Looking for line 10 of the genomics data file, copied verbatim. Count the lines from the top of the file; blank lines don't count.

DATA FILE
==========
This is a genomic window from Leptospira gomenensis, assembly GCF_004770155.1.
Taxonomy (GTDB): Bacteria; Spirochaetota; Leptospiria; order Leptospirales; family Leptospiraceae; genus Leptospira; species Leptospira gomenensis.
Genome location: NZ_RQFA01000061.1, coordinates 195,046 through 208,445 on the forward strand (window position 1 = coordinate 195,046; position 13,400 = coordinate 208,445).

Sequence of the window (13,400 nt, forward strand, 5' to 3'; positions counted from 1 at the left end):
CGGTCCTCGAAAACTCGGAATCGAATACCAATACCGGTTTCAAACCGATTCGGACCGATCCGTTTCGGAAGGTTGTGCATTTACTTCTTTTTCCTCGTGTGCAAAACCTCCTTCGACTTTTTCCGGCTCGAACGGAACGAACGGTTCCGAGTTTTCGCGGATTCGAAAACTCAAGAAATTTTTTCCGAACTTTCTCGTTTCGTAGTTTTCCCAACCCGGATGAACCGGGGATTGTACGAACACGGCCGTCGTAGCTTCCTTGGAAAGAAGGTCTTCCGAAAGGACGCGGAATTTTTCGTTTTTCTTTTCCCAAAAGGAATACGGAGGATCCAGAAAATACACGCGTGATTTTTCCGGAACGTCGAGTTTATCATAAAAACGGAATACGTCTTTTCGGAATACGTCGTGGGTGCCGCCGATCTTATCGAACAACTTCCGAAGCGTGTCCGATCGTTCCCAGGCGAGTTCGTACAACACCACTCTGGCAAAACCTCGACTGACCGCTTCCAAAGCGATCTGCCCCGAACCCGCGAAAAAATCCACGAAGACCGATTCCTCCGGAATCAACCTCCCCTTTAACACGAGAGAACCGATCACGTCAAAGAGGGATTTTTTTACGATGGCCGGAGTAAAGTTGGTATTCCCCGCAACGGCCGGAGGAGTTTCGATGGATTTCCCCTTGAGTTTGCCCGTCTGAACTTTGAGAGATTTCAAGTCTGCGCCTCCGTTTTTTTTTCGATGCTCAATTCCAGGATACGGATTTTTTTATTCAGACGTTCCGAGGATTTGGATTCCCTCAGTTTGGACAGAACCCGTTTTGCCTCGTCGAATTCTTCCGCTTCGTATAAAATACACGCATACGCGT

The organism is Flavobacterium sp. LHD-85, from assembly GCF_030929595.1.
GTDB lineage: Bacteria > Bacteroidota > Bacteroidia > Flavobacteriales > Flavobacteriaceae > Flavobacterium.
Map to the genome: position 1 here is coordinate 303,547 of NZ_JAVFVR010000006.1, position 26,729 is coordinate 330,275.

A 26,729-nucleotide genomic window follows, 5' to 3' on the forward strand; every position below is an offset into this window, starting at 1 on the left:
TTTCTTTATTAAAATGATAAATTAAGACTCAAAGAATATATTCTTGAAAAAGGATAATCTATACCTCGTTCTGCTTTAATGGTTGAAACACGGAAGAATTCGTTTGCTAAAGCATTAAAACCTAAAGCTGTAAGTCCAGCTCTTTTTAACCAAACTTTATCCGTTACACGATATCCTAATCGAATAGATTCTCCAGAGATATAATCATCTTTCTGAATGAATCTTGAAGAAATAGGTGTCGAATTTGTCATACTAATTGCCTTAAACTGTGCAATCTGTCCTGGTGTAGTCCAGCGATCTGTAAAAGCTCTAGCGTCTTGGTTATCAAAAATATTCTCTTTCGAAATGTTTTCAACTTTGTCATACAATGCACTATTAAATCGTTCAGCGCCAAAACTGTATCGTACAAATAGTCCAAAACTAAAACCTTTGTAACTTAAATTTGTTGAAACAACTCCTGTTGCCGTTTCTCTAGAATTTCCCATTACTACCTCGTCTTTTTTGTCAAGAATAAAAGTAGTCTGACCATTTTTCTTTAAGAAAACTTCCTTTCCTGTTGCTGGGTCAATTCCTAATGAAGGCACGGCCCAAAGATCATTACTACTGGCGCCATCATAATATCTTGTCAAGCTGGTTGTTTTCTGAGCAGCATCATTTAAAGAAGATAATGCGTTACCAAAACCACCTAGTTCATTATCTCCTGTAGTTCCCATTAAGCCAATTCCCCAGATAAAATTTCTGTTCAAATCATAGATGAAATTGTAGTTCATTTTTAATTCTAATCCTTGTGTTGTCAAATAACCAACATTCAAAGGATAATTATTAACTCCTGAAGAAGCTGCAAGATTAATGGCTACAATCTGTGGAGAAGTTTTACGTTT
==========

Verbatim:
TTTCTTTATTAAAATGATAAATTAAGACTCAAAGAATATATTCTTGAAAAAGGATAATCTATACCTCGTTCTGCTTTAATGGTTGAAACACGGAAGAATTCGTTTGCTAAAGCATTAAAACCTAAAGCTGTAAGTCCAGCTCTTTTTAACCAAACTTTATCCGTTACACGATATCCTAATCGAATAGATTCTCCAGAGATATAATCATCTTTCTGAATGAATCTTGAAGAAATAGGTGTCGAATTTGTCATACTAATTGCCTTAAACTGTGCAATCTGTCCTGGTGTAGTCCAGCGATCTGTAAAAGCTCTAGCGTCTTGGTTATCAAAAATATTCTCTTTCGAAATGTTTTCAACTTTGTCATACAATGCACTATTAAATCGTTCAGCGCCAAAACTGTATCGTACAAATAGTCCAAAACTAAAACCTTTGTAACTTAAATTTGTTGAAACAACTCCTGTTGCCGTTTCTCTAGAATTTCCCATTACTACCTCGTCTTTTTTGTCAAGAATAAAAGTAGTCTGACCATTTTTCTTTAAGAAAACTTCCTTTCCTGTTGCTGGGTCAATTCCTAATGAAGGCACGGCCCAAAGATCATTACTACTGGCGCCATCATAATATCTTGTCAAGCTGGTTGTTTTCTGAGCAGCATCATTTAAAGAAGATAATGCGTTACCAAAACCACCTAGTTCATTATCTCCTGTAGTTCCCATTAAGCCAATTCCCCAGATAAAATTTCTGTTCAAATCATAGATGAAATTGTAGTTCATTTTTAATTCTAATCCTTGTGTTGTCAAATAACCAACATTCAAAGGATAATTATTAACTCCTGAAGAAGCTGCAAGATTAATGGCTACAATCTGTGGAGAAGTTTTACGTTT